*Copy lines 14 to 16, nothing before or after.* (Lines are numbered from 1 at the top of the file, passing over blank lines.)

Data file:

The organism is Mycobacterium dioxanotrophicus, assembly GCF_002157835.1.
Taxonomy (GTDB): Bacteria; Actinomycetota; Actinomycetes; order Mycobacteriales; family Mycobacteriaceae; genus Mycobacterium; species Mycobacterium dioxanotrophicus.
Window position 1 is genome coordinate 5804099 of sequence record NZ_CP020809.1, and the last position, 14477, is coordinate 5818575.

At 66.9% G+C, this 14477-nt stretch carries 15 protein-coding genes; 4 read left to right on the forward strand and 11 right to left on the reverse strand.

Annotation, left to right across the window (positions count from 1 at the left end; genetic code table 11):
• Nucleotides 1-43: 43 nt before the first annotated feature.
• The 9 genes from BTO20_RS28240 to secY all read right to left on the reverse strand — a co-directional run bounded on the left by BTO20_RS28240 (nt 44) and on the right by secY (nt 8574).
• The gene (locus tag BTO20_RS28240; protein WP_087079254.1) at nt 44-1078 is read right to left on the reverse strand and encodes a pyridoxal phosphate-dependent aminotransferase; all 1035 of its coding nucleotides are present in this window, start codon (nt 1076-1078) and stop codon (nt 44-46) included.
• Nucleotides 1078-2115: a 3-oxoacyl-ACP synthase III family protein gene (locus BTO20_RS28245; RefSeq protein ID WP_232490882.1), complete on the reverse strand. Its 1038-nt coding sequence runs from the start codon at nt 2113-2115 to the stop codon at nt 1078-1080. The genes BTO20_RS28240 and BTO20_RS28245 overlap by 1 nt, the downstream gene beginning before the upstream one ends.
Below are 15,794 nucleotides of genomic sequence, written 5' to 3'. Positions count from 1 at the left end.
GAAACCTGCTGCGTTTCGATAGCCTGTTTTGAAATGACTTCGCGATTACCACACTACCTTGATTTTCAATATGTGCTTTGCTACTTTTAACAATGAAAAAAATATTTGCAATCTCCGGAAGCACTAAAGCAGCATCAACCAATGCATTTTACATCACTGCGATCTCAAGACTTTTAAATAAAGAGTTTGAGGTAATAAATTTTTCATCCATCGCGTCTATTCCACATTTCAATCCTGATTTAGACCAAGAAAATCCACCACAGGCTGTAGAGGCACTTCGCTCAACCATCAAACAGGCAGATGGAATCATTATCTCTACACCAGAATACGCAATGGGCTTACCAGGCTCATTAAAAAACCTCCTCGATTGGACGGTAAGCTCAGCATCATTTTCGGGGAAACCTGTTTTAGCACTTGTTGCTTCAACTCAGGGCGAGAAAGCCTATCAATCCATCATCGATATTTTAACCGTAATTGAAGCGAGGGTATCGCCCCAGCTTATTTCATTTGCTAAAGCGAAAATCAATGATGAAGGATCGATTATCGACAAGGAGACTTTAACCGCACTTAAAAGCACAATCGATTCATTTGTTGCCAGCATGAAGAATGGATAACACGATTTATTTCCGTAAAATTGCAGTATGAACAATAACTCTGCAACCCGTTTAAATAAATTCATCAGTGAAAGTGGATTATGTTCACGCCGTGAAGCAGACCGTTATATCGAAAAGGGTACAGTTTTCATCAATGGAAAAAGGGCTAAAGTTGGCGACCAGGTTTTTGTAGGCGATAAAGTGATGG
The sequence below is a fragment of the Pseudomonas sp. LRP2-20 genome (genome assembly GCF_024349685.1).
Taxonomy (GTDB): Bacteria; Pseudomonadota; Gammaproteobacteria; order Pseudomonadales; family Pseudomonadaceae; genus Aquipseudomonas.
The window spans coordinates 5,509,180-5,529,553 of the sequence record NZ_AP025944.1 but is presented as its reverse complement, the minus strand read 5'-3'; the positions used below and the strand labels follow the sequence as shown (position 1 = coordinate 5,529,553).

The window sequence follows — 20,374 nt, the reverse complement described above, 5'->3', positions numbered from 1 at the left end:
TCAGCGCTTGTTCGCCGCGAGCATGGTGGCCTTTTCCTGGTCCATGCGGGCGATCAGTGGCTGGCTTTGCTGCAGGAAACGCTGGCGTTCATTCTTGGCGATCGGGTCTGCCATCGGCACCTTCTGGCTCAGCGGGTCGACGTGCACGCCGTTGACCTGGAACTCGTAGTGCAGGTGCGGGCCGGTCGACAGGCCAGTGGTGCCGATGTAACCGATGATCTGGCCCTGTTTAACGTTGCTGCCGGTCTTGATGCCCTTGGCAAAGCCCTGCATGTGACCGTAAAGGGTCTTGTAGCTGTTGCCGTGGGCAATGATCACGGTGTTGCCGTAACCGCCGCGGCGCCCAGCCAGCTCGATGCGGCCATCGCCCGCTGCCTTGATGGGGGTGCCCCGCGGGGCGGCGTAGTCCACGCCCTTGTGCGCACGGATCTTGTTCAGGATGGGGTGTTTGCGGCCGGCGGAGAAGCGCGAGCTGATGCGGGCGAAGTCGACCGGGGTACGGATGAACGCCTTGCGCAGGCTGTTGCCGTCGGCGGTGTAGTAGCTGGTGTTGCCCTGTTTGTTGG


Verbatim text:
The window spans coordinates 5,509,180-5,529,553 of the sequence record NZ_AP025944.1 but is presented as its reverse complement, the minus strand read 5'-3'; the positions used below and the strand labels follow the sequence as shown (position 1 = coordinate 5,529,553).

The window sequence follows — 20,374 nt, the reverse complement described above, 5'->3', positions numbered from 1 at the left end:
TCAGCGCTTGTTCGCCGCGAGCATGGTGGCCTTTTCCTGGTCCATGCGGGCGATCAGTGGCTGGCTTTGCTGCAGGAAACGCTGGCGTTCATTCTTGGCGATCGGGTCTGCCATCGGCACCTTCTGGCTCAGCGGGTCGACGTGCACGCCGTTGACCTGGAACTCGTAGTGCAGGTGCGGGCCGGTCGACAGGCCAGTGGTGCCGATGTAACCGATGATCTGGCCCTGTTTAACGTTGCTGCCGGTCTTGATGCCCTTGGCAAAGCCCTGCATGTGACCGTAAAGGGTCTTGTAGCTGTTGCCGTGGGCAATGATCACGGTGTTGCCGTAACCGCCGCGGCGCCCAGCCAGCTCGATGCGGCCATCGCCCGCTGCCTTGATGGGGGTGCCCCGCGGGGCGGCGTAGTCCACGCCCTTGTGCGCACGGATCTTGTTCAGGATGGGGTGTTTGCGGCCGGCGGAGAAGCGCGAGCTGATGCGGGCGAAGTCGACCGGGGTACGGATGAACGCCTTGCGCAGGCTGTTGCCGTCGGCGGTGTAGTAGCTGGTGTTGCCCTGTTTGTTGG